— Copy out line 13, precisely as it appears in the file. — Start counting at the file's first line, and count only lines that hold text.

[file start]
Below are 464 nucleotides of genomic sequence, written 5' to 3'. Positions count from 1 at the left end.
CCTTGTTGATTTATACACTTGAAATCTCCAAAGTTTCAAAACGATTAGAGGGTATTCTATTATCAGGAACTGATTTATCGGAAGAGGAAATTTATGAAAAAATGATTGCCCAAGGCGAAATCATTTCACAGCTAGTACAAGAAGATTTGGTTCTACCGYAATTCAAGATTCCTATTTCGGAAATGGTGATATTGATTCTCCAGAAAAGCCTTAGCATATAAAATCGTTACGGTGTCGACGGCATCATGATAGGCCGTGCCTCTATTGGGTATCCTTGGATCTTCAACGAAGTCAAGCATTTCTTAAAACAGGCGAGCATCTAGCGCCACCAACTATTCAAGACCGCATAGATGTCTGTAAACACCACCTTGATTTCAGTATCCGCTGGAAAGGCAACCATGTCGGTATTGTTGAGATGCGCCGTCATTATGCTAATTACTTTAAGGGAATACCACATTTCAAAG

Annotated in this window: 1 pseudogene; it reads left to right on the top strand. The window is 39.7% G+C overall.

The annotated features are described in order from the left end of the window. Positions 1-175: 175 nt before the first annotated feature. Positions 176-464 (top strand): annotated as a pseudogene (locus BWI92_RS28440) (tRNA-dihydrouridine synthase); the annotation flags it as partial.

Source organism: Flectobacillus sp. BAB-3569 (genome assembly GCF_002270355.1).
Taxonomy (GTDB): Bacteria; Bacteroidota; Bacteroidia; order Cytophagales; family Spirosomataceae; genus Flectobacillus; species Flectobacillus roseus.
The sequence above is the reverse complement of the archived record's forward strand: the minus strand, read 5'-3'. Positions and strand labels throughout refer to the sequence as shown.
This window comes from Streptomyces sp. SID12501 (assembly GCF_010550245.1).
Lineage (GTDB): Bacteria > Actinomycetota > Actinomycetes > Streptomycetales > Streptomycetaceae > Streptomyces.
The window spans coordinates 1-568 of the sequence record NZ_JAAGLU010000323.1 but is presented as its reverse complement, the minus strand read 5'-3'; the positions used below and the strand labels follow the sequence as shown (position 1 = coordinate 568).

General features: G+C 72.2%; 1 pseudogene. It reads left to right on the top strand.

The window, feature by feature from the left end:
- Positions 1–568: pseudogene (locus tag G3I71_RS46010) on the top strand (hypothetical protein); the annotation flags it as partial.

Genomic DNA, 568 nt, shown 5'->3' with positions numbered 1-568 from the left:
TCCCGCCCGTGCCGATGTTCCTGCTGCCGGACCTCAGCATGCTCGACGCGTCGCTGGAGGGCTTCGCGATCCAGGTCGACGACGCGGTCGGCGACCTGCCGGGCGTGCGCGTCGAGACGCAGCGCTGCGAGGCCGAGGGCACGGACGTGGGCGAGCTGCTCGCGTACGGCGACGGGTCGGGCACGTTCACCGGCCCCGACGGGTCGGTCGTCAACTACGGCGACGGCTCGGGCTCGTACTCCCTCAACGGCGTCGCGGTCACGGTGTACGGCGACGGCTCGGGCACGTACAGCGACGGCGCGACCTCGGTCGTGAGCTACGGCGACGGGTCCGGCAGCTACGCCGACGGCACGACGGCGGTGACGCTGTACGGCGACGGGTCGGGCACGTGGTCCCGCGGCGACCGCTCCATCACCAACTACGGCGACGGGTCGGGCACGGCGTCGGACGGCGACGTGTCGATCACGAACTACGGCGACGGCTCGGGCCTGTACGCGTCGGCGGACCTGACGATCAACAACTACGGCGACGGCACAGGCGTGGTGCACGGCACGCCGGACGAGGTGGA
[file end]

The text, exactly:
- Positions 1–568: pseudogene (locus tag G3I71_RS46010) on the top strand (hypothetical protein); the annotation flags it as partial.